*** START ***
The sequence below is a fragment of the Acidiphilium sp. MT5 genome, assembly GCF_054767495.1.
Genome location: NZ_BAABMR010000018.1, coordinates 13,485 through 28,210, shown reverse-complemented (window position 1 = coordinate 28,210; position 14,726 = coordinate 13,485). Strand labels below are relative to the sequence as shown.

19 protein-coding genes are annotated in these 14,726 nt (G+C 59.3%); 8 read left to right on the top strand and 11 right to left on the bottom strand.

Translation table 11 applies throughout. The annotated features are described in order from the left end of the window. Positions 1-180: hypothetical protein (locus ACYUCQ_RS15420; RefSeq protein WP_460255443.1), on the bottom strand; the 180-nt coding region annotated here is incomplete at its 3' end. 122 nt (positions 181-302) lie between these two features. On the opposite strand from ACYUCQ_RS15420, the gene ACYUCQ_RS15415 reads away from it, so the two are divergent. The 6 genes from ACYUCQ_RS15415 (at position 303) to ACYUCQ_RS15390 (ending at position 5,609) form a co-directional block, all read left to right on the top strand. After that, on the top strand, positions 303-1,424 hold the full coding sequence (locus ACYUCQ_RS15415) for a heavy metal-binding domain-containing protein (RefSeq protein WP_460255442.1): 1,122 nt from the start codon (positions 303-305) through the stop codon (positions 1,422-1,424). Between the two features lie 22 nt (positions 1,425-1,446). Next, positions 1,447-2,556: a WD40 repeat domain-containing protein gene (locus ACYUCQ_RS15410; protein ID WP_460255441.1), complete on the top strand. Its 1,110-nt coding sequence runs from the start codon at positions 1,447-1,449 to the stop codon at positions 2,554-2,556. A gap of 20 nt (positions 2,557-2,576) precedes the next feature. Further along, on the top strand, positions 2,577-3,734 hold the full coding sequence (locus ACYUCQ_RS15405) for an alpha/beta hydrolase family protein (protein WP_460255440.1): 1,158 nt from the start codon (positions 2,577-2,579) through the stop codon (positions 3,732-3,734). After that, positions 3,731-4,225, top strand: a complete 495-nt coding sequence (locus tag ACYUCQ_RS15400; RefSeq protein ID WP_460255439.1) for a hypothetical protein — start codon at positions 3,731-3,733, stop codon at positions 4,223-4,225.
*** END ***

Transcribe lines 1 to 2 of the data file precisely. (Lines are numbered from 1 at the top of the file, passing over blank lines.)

The sequence below is a fragment of the Acidiphilium sp. MT5 genome, assembly GCF_054767495.1.
Genome location: NZ_BAABMR010000018.1, coordinates 13,485 through 28,210, shown reverse-complemented (window position 1 = coordinate 28,210; position 14,726 = coordinate 13,485). Strand labels below are relative to the sequence as shown.